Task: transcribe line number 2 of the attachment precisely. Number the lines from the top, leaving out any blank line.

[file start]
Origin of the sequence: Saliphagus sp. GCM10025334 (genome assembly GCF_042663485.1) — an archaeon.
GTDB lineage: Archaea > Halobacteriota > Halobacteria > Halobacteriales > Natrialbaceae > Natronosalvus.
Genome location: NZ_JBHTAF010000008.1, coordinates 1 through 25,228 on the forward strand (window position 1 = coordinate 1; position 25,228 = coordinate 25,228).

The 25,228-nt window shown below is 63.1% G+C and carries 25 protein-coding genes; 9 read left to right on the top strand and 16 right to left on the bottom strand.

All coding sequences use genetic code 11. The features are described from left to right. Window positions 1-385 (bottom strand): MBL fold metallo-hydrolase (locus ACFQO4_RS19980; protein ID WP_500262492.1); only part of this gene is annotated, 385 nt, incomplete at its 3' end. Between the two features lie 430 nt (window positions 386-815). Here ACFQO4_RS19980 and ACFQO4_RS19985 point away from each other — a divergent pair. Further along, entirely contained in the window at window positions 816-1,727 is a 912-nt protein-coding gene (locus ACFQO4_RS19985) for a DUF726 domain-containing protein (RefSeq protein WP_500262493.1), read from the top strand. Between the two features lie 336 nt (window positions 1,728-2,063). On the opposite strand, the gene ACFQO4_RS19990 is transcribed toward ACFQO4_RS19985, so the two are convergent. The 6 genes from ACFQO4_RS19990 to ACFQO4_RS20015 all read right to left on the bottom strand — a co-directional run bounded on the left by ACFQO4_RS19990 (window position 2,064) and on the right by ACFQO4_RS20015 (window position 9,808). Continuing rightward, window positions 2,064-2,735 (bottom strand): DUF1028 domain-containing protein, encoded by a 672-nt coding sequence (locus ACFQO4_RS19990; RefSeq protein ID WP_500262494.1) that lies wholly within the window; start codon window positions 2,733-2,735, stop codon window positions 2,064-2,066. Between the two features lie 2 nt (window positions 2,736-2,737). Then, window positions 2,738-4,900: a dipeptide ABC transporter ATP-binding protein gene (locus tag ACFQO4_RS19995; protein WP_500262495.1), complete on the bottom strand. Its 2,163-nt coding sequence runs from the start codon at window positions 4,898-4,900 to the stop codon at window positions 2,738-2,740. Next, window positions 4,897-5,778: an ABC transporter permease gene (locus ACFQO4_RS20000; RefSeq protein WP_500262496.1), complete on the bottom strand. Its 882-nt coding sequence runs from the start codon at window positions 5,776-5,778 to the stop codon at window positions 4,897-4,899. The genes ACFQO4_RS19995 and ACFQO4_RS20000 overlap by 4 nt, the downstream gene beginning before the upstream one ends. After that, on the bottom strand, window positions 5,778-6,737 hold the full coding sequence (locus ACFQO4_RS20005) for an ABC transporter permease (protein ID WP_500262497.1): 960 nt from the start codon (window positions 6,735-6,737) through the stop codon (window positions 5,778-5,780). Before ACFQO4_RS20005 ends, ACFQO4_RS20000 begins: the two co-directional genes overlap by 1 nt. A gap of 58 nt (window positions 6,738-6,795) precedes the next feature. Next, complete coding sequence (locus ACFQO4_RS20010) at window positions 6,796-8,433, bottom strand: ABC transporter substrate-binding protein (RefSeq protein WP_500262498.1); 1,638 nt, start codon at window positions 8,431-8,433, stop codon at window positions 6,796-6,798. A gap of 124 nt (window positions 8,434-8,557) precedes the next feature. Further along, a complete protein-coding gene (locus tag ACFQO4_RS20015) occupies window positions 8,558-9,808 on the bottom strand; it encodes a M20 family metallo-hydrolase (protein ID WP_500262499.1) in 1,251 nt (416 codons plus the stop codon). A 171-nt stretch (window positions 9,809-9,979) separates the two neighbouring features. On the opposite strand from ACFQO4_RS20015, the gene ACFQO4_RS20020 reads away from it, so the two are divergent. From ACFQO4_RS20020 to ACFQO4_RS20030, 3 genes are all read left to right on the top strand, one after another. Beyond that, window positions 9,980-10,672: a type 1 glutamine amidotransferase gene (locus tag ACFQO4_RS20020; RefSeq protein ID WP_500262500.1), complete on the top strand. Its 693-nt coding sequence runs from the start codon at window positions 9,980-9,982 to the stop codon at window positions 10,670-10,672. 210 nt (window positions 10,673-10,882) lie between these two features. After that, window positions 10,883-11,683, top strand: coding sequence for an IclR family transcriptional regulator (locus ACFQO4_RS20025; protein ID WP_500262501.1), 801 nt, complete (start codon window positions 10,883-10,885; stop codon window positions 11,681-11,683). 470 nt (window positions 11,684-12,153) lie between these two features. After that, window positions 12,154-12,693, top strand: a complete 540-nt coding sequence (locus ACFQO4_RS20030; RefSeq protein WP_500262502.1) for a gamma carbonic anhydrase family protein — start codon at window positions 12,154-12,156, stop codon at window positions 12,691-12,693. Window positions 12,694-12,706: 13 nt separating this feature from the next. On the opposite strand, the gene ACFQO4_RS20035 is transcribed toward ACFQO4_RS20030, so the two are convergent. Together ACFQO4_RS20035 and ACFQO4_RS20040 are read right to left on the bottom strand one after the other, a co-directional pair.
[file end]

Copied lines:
GTDB lineage: Archaea > Halobacteriota > Halobacteria > Halobacteriales > Natrialbaceae > Natronosalvus.